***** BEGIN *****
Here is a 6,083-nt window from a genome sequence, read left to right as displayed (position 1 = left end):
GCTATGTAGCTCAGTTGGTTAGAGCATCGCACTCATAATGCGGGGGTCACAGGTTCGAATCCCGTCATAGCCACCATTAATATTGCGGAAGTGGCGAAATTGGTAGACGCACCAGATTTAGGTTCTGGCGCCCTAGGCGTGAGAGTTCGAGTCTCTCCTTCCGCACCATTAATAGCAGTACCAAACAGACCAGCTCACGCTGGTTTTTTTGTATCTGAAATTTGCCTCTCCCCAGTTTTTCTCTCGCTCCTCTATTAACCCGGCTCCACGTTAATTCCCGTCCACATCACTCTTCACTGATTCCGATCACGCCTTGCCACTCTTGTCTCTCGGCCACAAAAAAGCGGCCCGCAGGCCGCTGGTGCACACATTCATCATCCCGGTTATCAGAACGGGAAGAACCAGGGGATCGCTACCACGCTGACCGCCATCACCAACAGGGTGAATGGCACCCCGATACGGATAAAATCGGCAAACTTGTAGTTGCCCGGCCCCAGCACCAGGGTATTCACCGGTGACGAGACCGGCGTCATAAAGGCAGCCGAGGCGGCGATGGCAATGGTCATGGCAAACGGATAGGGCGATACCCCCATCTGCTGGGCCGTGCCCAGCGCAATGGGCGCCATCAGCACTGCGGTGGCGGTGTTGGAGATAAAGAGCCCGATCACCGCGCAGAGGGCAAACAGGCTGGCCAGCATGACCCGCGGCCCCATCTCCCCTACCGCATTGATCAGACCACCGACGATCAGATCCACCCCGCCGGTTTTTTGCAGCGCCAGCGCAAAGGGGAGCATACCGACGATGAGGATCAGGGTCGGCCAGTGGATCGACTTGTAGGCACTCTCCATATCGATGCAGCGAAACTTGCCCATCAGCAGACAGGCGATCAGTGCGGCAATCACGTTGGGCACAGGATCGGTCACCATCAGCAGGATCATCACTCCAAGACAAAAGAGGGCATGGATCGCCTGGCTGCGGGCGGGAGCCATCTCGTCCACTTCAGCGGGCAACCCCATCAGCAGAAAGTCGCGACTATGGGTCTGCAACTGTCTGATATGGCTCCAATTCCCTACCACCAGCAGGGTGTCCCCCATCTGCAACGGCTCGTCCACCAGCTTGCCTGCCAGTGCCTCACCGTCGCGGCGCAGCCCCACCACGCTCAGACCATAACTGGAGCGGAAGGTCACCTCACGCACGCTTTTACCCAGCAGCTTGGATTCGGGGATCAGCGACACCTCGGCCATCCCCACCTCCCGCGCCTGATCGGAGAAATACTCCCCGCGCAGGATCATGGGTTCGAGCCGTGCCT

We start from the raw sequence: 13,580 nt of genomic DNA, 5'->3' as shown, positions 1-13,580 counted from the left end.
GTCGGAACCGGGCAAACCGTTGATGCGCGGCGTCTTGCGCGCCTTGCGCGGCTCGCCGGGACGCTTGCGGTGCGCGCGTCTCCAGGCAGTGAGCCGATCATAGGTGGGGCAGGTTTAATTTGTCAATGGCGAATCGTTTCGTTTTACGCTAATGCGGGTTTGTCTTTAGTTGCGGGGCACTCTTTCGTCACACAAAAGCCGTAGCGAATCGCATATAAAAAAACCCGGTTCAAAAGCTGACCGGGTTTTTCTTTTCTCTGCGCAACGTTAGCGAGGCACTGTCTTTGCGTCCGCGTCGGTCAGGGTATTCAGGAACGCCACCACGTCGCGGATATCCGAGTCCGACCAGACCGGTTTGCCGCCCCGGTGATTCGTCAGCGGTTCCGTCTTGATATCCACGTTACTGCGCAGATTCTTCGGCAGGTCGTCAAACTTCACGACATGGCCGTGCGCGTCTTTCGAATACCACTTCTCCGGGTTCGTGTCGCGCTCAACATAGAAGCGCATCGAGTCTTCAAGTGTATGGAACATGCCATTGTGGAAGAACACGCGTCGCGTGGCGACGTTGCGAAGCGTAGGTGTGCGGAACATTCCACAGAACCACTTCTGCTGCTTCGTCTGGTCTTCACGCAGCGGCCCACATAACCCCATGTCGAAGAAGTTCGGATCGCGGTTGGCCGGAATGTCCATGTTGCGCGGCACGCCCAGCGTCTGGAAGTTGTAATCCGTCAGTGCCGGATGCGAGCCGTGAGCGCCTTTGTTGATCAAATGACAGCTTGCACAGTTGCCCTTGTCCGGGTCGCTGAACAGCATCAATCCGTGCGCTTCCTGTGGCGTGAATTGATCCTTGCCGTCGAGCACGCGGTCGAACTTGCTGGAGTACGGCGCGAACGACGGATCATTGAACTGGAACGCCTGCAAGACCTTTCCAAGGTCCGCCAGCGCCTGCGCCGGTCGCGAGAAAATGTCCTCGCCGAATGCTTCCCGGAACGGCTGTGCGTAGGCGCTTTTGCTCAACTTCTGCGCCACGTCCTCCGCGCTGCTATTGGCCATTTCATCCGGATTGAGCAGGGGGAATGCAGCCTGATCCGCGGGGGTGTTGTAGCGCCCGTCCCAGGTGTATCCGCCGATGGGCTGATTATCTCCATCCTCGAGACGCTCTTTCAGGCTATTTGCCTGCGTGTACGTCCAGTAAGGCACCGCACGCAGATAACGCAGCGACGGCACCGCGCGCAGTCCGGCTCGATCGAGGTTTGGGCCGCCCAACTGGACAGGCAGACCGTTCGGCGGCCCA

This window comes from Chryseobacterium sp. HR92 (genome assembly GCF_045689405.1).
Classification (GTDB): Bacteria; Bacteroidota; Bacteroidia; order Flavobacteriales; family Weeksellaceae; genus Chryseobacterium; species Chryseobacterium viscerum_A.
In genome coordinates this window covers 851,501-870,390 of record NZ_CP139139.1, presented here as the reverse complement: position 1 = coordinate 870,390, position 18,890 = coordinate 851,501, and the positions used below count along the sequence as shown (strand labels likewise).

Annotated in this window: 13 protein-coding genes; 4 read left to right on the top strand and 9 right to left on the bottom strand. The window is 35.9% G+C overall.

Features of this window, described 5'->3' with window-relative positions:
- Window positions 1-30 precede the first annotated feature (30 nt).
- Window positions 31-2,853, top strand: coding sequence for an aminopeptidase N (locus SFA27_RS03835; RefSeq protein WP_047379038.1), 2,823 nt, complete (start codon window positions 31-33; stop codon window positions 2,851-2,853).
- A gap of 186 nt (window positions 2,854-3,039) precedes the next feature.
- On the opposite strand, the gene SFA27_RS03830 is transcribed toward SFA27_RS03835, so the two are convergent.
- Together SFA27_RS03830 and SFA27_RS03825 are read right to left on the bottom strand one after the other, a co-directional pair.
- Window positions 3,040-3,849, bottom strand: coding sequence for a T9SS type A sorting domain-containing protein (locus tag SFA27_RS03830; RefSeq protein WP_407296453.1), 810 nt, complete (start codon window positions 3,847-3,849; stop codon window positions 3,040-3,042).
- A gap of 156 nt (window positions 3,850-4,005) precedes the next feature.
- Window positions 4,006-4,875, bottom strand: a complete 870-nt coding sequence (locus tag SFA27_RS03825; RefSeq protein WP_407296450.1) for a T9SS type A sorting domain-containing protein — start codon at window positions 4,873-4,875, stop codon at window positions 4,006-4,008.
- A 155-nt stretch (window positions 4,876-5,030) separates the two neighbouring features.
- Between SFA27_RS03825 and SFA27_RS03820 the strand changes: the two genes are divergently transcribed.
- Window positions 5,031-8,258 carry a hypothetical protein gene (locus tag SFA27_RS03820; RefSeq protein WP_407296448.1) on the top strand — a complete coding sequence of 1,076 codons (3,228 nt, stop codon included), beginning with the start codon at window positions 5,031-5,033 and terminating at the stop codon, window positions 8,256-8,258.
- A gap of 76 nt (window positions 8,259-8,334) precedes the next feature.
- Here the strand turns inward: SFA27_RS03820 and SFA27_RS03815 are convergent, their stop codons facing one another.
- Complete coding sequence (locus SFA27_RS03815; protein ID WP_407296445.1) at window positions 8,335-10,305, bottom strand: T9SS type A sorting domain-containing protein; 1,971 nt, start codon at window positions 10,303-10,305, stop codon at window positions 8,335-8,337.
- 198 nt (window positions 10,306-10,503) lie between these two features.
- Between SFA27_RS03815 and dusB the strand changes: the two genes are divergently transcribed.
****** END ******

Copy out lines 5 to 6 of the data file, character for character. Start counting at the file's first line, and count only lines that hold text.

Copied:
This window comes from Chryseobacterium sp. HR92 (genome assembly GCF_045689405.1).
Classification (GTDB): Bacteria; Bacteroidota; Bacteroidia; order Flavobacteriales; family Weeksellaceae; genus Chryseobacterium; species Chryseobacterium viscerum_A.